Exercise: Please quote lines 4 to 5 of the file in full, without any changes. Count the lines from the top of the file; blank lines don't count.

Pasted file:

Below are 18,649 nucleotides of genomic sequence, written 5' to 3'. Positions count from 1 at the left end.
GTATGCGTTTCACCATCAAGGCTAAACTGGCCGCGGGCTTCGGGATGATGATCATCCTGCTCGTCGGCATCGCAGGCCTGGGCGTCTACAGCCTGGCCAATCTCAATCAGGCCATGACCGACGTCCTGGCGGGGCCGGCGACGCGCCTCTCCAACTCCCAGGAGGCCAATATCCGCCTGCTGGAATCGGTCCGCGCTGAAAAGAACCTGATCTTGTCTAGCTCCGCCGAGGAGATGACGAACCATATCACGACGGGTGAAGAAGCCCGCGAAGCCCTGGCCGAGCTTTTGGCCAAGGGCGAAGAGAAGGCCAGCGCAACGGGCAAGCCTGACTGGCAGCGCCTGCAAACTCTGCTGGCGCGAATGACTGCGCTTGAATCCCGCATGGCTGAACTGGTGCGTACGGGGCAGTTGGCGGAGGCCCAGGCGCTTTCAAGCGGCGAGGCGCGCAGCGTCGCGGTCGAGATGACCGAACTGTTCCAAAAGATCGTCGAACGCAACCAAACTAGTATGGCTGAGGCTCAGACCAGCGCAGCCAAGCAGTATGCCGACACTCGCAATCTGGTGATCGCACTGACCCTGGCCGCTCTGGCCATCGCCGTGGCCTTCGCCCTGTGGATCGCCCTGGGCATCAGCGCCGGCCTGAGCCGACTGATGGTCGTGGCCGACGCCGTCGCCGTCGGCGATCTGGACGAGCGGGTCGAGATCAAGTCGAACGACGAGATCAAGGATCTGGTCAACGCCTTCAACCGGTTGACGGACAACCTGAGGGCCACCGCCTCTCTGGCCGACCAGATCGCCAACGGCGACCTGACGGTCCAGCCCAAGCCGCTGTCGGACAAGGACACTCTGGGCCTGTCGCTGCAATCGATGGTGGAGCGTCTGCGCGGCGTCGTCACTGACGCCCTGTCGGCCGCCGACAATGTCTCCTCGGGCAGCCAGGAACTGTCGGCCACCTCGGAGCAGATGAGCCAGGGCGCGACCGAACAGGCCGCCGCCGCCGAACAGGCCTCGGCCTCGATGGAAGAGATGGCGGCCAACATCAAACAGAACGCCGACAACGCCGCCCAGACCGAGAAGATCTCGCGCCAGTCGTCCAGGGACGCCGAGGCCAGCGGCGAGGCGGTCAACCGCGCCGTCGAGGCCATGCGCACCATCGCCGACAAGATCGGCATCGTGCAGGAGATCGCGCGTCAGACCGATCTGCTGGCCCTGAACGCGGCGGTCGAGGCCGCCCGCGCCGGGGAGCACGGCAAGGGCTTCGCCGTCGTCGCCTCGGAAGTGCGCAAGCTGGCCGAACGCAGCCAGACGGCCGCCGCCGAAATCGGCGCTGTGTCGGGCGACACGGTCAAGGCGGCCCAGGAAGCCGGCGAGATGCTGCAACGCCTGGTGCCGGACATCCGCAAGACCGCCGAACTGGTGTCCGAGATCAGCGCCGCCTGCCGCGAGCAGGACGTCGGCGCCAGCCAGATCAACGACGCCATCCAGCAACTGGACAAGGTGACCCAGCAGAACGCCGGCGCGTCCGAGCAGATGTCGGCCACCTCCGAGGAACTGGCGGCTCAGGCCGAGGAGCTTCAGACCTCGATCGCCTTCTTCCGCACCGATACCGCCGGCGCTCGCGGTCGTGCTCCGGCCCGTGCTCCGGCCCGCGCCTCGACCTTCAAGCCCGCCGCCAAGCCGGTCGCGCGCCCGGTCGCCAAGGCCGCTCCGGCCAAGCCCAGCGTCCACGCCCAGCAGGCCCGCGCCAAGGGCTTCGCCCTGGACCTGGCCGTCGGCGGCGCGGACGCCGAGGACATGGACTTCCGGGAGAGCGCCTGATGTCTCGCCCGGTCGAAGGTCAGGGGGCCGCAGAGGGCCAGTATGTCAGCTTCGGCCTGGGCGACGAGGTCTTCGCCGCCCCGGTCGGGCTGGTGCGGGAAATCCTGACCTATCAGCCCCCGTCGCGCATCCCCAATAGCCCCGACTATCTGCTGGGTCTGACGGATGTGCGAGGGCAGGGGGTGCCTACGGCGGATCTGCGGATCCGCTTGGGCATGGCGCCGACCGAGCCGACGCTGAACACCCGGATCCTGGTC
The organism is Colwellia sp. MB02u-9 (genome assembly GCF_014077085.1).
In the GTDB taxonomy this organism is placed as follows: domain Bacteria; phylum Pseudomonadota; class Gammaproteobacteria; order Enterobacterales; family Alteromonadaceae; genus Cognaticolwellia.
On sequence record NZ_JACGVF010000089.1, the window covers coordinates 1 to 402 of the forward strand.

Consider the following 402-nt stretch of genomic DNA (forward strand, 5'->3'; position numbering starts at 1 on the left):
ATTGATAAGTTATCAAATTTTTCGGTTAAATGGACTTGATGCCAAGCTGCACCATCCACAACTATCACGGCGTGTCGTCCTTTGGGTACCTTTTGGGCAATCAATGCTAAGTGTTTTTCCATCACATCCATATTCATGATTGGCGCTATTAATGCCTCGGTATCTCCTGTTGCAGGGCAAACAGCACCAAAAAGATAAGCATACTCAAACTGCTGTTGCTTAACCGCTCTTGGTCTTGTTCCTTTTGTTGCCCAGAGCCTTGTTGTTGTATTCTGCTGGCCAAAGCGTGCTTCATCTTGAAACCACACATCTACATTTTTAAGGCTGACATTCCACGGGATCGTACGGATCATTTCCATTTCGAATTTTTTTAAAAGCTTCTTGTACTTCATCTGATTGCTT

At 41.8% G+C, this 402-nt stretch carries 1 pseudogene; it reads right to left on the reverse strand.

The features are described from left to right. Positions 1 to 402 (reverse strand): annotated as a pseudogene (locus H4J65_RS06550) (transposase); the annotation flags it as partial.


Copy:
In the GTDB taxonomy this organism is placed as follows: domain Bacteria; phylum Pseudomonadota; class Gammaproteobacteria; order Enterobacterales; family Alteromonadaceae; genus Cognaticolwellia.
On sequence record NZ_JACGVF010000089.1, the window covers coordinates 1 to 402 of the forward strand.